RW: Everyone says doing that wrecks the film because when I’m looking at it, it becomes source material. The narrative that you’ve referred to is always the visual image. It’s the sudden image of the film that’s just wonderful and so memorable. This was how it started because I began to question the word “memorable.” I didn’t question it until I tried to draw the memory. Then I found that I didn’t actually remember it very well at all.
I used to try to put the excitement of the image from the film into the drawing. I did that a lot. Also, it helped me to remember the film. It was respectful of the filmmaker, which I like because it’s another art form. The translation from one art form to another is an interesting idea. Transposition—we’ve all done it. But if you do it from a different art form, I recently heard that it’s called “ekphrasis.” It sounds like a fancy, smart word, but it’s respectful of film. I love images, and film is images. I try to make an equivalent image with a measure of the same excitement that I felt when I saw the original. It could just fall short and turn into something completely different, but I make drawings and then turn them into paintings.
HUO: Then, of course, there is also a cinematographic aspect in the way you often revise the image by splicing or cutting it. That, of course, makes me think of montage in cinema.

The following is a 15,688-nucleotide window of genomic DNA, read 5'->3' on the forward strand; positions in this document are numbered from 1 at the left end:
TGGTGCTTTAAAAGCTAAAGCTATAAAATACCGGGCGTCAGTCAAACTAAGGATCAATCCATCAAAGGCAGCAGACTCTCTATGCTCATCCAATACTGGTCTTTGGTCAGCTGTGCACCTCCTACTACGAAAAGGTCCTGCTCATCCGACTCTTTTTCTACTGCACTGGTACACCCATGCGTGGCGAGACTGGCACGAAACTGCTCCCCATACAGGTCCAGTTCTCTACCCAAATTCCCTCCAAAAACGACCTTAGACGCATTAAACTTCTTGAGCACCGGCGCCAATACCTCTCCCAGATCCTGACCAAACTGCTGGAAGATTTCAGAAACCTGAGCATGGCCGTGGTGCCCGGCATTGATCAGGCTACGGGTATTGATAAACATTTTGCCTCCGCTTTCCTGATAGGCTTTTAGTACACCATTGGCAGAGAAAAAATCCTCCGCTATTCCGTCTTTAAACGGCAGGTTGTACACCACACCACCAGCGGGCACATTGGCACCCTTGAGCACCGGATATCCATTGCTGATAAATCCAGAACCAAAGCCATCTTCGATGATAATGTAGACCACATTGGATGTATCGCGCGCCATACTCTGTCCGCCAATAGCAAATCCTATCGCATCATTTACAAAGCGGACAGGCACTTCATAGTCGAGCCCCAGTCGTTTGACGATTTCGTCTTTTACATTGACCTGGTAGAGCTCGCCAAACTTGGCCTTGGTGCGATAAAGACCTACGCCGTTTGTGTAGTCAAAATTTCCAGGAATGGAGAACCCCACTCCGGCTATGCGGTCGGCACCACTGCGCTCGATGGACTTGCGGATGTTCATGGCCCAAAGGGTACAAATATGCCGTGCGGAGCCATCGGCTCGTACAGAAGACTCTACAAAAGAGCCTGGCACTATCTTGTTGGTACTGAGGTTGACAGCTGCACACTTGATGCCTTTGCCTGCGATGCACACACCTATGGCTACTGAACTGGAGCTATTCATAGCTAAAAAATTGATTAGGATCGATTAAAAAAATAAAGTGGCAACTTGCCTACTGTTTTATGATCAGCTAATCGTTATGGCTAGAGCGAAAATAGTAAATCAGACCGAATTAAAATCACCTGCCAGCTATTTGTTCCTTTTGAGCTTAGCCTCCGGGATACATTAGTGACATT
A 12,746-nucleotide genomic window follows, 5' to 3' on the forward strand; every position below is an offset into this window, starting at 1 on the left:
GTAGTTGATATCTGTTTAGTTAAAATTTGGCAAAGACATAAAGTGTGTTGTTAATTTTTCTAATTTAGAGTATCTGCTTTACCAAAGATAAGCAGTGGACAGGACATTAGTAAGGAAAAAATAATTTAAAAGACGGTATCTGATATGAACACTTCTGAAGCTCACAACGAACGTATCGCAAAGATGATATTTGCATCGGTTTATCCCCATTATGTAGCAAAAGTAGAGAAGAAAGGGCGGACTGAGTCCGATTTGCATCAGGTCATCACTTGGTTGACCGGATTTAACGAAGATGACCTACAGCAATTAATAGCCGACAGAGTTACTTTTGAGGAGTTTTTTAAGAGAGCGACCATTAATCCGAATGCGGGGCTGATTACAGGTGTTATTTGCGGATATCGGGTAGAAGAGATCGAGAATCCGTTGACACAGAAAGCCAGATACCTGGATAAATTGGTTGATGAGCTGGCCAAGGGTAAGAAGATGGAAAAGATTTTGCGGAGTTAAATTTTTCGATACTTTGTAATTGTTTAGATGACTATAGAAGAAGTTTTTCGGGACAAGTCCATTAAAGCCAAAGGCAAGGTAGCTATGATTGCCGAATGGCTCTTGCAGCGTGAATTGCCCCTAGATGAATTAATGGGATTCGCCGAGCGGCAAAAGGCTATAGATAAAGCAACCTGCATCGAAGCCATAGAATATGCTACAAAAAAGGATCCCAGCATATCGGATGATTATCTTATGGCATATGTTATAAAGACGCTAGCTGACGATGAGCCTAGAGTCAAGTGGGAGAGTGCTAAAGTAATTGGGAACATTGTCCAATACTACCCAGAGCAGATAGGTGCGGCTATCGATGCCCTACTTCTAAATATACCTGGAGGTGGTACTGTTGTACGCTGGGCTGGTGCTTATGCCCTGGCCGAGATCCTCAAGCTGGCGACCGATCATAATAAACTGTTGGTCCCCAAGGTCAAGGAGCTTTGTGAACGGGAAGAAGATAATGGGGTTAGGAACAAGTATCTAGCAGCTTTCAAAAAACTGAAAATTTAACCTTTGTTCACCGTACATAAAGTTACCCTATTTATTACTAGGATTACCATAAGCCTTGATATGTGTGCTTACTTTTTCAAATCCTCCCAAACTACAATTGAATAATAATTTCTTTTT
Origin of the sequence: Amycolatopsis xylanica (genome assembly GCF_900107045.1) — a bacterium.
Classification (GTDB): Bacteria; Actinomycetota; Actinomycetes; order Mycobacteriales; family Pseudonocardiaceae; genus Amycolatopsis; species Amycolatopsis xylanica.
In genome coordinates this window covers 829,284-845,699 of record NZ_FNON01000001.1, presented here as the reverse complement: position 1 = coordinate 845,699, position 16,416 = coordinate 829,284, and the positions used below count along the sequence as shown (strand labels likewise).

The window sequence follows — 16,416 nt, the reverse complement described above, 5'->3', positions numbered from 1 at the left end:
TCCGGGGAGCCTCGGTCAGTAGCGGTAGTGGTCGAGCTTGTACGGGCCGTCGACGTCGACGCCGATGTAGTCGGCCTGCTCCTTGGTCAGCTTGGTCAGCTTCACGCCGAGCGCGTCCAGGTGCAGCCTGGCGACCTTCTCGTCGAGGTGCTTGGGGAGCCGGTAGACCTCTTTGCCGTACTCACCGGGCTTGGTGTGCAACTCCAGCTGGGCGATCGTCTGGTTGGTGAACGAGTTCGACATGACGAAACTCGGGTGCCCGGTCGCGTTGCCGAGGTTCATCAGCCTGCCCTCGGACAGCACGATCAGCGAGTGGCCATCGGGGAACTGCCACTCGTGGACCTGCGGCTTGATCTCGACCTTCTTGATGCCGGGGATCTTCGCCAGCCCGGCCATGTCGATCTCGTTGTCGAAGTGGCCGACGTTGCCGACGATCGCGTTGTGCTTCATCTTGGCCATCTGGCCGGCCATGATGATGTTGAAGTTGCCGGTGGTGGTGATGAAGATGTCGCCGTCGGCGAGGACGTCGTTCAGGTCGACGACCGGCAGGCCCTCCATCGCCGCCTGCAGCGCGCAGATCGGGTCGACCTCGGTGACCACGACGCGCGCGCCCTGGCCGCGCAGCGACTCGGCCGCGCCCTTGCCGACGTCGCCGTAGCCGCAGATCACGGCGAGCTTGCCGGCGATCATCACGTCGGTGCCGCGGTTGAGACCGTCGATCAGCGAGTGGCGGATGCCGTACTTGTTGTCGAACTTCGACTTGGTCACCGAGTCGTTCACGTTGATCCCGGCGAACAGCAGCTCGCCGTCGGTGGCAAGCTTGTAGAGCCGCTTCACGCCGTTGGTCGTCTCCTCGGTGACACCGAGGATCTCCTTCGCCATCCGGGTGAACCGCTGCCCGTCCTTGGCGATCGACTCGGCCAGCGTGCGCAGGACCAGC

RW: I do that. It connects. But in fact, I cut because there’s something to be added or something that I didn’t like—cut the image; replace it; add to it. All of that splicing, in fact, comes from the necessity to get something that I can bear to look at into the work. It is not from the technique of film, but then I find that it meshes. I can find that it’s a trigger for going on, which is why I did long shots and close-ups. I thought it was slightly ridiculous to try to paint a long shot and then paint the same thing close up. It’s not economic in terms of how long it takes to make the painting again. For a camera, it is economic.
It’s subversive because I like economy, and I’m doing the opposite of what I think. A camera does it quickly. Why am I taking five days to get this going again when I could photograph it? But that gives me a way into making work and making new work. I’m not interested in justifying the work. Justification isn’t something that I am about. In fact, everything links and comes together. It can support the very fragile business of making paintings. It’s fragile how things can just fall apart at any time.
HUO: You often link in your work, which made me think of these long sequences where you combine many, many paintings. Sometimes it goes around the corner of the gallery space. This can also be considered cinematographic. Can you tell us about that?
RW: Yes. I don’t like hemming in or restriction. I like extension, expansion, going on, keeping going. For instance, with the footballers [Yellow Strip, 2006; Fig. 3], I got a whole team of people, and they’re each wearing yellow. I did five separate figures, but the pieces were difficult to fit into our house. I have no idea of practicality, or not much if I do. Things should fit in houses. For instance, any house could take two canvas panels, but five is asking a bit much. Going around the corner is a nice idea—leave space for a door, go around the corner. I quite like big, but then I also like small. I told you I was conflicted—I like both opposing positions.